Local, Parenting

Snowplowing

Stress levels are high, I mean the nuclear reactor is about to explode high! While my daughter’s classmates are playing senior tag she is diligently finishing up two senior projects. One in her bioscicence lab at the career center she attends half day and the other at her home high school in college prep English.

Of course she’s not playing senior tag because she’s just not, “that Kid” anyway, but some days I wish she were. I did my best today to alleviate some of the stress she is under by advising her on the problems she is facing. I mean she’s 18 and will be off to college in the fall to study engineering so her “rough road,” is far from over. I just wish she could allow senioritis to set-in and relax a bit because these are joyous times, at least they should be, right?

As parents we strive to help our children in a more hands-off approach and guide them rather than rescue them. I will stand firmly here and write about how I am not a helicopter mom (my husband makes chopper hand movements & sounds at me if I even start to head down that path) but there’s a new term out there called Snowplow parent. After reading the definition of this new parenting buzz word I might identify with a few of the traits or weaknesses. Like most parents I want my children to succeed and I don’t like them to struggle, but is this preparing them for the “real” world?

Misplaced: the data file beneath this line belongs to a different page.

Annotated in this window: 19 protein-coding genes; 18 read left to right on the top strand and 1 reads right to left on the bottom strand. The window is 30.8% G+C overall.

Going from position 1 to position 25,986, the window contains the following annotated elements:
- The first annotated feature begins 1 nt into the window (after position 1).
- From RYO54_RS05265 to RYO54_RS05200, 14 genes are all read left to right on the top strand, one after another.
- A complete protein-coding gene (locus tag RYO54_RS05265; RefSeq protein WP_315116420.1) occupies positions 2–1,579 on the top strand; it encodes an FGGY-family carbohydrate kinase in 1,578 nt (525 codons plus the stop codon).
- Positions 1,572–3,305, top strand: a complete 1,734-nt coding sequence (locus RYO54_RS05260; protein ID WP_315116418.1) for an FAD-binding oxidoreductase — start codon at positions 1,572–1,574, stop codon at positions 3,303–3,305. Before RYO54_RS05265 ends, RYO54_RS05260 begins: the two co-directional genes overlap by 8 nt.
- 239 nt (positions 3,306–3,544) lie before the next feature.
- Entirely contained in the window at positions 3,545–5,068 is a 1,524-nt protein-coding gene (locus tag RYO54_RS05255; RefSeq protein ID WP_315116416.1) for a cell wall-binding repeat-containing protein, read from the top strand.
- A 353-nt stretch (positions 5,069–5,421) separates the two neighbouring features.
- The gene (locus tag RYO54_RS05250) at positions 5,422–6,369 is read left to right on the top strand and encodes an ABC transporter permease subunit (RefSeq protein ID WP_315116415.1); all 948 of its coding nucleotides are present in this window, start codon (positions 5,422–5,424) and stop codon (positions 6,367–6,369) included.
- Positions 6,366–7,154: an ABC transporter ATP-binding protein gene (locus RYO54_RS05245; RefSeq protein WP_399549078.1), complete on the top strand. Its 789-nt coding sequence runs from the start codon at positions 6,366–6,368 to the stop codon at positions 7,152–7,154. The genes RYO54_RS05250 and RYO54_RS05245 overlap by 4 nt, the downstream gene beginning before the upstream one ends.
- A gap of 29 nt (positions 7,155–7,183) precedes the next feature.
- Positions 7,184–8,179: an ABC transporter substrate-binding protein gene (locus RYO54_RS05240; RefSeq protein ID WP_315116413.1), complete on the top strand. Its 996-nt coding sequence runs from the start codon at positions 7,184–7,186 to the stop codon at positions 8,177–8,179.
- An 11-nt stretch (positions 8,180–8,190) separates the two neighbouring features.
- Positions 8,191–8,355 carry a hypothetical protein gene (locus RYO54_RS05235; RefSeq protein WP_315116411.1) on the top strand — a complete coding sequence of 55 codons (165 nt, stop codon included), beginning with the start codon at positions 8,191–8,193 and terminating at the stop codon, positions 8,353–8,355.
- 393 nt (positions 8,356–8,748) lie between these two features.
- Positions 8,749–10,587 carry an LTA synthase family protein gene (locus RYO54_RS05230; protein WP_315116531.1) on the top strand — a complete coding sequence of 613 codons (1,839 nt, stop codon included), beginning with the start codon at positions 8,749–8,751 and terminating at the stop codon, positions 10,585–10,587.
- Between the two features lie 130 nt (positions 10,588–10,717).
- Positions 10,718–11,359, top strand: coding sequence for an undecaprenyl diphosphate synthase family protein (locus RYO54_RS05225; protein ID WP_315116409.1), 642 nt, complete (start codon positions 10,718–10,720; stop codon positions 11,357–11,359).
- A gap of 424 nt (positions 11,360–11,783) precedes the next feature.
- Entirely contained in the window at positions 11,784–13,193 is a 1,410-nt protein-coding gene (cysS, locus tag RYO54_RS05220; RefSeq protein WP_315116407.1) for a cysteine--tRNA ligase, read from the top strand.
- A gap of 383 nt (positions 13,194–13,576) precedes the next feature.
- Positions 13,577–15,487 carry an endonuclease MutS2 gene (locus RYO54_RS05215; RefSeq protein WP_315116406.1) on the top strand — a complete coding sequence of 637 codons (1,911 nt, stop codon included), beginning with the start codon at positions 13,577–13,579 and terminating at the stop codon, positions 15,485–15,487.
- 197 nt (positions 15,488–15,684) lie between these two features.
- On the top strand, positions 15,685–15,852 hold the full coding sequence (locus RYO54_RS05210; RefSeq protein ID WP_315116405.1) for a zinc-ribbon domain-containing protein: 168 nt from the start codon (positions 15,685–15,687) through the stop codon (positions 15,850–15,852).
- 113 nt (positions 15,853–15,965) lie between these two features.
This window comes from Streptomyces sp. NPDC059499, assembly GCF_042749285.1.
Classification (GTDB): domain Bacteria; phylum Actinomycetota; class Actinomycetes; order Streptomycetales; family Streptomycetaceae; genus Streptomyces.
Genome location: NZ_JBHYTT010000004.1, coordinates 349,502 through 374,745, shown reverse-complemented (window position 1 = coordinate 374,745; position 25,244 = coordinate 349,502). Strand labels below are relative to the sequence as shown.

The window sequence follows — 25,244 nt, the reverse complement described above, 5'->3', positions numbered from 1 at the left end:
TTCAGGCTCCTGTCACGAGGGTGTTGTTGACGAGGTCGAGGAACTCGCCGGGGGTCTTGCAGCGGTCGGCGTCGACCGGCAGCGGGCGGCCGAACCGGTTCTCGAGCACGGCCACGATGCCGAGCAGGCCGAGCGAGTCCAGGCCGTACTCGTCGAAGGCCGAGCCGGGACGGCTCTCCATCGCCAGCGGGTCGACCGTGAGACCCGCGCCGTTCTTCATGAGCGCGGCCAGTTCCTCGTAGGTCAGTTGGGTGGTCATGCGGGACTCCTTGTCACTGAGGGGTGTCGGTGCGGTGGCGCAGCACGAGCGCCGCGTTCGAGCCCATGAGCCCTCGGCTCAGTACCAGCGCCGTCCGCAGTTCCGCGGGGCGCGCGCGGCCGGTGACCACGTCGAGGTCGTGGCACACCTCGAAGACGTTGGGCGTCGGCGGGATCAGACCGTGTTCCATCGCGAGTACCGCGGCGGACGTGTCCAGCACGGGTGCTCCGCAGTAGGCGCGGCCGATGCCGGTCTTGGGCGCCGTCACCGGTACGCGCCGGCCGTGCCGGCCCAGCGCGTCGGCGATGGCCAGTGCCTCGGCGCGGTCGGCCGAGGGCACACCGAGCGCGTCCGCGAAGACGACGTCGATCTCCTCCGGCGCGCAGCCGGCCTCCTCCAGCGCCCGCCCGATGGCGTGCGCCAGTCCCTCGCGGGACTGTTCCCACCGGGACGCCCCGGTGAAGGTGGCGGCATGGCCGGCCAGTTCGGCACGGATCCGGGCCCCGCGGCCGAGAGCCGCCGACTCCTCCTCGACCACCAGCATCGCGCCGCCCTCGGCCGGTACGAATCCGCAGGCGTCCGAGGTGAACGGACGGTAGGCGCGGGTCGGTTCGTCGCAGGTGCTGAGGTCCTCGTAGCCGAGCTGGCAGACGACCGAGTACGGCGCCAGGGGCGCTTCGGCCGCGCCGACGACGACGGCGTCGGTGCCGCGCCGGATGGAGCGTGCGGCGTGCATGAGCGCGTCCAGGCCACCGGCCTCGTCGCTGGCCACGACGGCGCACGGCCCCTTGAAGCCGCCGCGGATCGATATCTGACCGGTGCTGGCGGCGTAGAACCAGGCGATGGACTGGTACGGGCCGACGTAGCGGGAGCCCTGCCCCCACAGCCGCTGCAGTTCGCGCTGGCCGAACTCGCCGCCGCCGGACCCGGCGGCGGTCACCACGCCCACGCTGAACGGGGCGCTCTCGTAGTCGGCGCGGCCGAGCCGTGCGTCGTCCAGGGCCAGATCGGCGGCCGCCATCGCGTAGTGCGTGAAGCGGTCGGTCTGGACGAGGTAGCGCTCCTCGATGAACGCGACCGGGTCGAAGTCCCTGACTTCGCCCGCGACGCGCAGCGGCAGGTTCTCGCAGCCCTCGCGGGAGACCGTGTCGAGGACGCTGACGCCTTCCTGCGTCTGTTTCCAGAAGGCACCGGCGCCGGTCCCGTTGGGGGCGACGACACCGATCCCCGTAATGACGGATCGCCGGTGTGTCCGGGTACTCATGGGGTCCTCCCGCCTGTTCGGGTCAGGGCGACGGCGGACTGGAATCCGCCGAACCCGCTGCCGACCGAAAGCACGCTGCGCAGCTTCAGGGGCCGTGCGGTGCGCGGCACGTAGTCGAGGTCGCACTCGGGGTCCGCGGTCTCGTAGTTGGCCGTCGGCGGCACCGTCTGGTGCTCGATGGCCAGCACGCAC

Removing obstacles to ensure that their children don’t have to deal with frustrations or failures is snowplow parenting. But we are in fact preventing then from learning how to deal with real life challenges they will definitely face down the road.

After reading up on this subject here’s what I learned.

Empathize, not advise. So even though I believed I was helping my now adult (by telling her what to do) I was in fact not validating the problem I was jumping ahead and solving it for her. Be in the moment with your child. Asked how this problem makes them feel and empathize with them first.

Next, ask them what do “you” want to do to solve it? Still hold back on the advising and see what they say before you put all kinds of ideas in to their heads.

Ultimately, we know our children best and each challenge they encounter is different. So asking to help and doling out advice are still important aspects of parenting. We are here to teach our children and prepare them for the real world, but next time I will address them with some of the things I learned above.

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